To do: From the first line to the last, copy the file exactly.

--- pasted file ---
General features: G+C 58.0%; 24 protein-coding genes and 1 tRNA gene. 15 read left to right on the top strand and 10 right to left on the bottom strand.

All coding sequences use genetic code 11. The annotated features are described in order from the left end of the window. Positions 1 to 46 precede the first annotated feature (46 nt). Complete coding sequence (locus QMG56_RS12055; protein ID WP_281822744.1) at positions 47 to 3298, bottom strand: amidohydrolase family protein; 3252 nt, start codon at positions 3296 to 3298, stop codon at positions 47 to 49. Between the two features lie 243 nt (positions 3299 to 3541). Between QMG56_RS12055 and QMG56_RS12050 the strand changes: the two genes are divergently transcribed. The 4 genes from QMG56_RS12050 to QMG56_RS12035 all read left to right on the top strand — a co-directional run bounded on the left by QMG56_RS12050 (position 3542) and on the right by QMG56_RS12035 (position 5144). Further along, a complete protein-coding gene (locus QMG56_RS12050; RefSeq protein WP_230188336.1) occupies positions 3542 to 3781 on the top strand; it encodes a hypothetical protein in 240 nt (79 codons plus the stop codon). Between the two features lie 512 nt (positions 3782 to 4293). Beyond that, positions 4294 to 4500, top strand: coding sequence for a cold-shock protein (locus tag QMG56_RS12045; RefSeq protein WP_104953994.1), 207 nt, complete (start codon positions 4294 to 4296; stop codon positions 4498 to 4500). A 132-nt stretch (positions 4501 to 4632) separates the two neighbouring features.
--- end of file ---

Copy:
General features: G+C 58.0%; 24 protein-coding genes and 1 tRNA gene. 15 read left to right on the top strand and 10 right to left on the bottom strand.

All coding sequences use genetic code 11. The annotated features are described in order from the left end of the window. Positions 1 to 46 precede the first annotated feature (46 nt). Complete coding sequence (locus QMG56_RS12055; protein ID WP_281822744.1) at positions 47 to 3298, bottom strand: amidohydrolase family protein; 3252 nt, start codon at positions 3296 to 3298, stop codon at positions 47 to 49. Between the two features lie 243 nt (positions 3299 to 3541). Between QMG56_RS12055 and QMG56_RS12050 the strand changes: the two genes are divergently transcribed. The 4 genes from QMG56_RS12050 to QMG56_RS12035 all read left to right on the top strand — a co-directional run bounded on the left by QMG56_RS12050 (position 3542) and on the right by QMG56_RS12035 (position 5144). Further along, a complete protein-coding gene (locus QMG56_RS12050; RefSeq protein WP_230188336.1) occupies positions 3542 to 3781 on the top strand; it encodes a hypothetical protein in 240 nt (79 codons plus the stop codon). Between the two features lie 512 nt (positions 3782 to 4293). Beyond that, positions 4294 to 4500, top strand: coding sequence for a cold-shock protein (locus tag QMG56_RS12045; RefSeq protein WP_104953994.1), 207 nt, complete (start codon positions 4294 to 4296; stop codon positions 4498 to 4500). A 132-nt stretch (positions 4501 to 4632) separates the two neighbouring features.